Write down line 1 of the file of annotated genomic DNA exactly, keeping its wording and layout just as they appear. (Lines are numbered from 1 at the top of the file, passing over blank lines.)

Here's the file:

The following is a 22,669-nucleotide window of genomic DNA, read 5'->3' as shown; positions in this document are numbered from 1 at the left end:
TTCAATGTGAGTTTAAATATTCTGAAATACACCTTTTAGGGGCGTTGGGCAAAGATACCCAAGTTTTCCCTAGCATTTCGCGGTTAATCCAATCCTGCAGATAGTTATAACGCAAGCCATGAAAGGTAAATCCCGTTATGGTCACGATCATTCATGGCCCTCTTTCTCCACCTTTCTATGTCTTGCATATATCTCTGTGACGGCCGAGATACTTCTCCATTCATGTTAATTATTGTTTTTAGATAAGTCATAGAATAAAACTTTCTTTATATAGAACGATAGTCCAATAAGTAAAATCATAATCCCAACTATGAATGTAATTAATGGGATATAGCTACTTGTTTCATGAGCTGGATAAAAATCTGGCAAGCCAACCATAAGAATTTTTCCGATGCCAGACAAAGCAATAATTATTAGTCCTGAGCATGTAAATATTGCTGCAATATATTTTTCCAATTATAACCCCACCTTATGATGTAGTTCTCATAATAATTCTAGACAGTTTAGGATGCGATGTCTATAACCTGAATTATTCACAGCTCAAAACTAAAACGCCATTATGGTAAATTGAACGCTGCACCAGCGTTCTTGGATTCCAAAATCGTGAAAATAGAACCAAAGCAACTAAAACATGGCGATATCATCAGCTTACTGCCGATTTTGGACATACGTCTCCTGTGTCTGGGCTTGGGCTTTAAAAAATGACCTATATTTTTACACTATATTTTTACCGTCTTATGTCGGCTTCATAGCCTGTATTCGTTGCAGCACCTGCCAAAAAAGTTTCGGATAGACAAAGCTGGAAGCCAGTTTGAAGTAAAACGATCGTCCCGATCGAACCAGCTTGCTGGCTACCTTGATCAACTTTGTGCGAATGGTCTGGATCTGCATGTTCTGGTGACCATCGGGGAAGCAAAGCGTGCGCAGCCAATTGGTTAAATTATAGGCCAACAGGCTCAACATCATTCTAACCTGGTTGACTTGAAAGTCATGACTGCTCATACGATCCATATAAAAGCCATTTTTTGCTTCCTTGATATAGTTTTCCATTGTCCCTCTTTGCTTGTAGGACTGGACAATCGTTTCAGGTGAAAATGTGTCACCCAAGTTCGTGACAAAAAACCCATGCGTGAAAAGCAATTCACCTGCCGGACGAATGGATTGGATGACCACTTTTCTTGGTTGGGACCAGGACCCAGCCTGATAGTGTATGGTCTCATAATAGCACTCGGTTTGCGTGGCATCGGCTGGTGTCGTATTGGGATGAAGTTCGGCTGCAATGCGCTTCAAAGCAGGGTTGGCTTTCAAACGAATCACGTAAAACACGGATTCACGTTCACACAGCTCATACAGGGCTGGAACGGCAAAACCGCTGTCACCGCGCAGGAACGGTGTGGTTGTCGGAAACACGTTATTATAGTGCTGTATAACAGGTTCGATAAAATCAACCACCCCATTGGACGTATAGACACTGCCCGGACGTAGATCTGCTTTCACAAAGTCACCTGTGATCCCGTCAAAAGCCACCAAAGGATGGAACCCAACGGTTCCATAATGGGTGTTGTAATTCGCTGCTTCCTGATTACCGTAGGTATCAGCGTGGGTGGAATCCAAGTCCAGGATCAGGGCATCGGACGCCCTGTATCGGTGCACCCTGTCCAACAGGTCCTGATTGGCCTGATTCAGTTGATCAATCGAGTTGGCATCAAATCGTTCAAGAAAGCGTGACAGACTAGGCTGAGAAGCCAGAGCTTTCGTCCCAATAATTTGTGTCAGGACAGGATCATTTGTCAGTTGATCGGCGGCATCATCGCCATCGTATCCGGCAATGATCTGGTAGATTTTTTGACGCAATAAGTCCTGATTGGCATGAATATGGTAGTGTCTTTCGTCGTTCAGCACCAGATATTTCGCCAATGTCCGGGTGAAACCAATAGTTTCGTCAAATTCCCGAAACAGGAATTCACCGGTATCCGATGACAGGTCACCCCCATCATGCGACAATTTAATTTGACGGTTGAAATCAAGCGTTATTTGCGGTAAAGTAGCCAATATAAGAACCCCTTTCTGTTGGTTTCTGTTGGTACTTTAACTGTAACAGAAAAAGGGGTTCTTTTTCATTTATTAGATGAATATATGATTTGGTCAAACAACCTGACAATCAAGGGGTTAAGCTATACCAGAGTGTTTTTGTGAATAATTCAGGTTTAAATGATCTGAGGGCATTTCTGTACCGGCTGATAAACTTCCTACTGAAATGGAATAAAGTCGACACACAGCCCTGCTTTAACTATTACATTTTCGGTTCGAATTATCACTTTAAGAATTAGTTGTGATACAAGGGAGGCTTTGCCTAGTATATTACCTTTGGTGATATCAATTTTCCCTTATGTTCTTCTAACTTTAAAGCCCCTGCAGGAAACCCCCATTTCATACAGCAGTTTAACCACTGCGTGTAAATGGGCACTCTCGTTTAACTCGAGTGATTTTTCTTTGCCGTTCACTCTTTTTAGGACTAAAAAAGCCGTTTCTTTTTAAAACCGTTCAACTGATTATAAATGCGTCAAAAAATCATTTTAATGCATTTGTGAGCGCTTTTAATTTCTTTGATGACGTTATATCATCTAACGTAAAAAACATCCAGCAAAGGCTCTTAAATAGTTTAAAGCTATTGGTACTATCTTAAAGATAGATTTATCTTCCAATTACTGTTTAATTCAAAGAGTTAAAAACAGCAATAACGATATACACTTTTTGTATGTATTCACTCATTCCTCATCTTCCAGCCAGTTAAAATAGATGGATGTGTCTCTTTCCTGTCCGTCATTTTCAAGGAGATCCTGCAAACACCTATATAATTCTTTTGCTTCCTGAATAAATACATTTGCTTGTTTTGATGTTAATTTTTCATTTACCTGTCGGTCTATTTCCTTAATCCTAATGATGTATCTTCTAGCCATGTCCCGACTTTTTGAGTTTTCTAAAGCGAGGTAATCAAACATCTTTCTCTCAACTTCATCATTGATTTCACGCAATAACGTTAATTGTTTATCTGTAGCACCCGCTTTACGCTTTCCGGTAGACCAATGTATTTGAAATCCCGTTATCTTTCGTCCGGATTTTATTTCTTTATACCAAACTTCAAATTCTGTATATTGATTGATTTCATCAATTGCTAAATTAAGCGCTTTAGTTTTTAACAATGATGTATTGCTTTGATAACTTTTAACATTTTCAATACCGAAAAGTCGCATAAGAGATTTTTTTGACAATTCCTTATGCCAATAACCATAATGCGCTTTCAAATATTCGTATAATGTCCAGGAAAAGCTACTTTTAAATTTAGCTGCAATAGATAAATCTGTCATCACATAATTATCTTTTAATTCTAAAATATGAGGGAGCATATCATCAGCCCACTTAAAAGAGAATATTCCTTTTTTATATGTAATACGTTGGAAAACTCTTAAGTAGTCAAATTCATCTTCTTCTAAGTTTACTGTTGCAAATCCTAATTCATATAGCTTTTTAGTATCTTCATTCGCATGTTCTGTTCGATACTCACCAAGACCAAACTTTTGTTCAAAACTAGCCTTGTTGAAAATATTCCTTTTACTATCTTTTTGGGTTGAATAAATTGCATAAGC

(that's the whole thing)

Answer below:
The following is a 22,669-nucleotide window of genomic DNA, read 5'->3' as shown; positions in this document are numbered from 1 at the left end: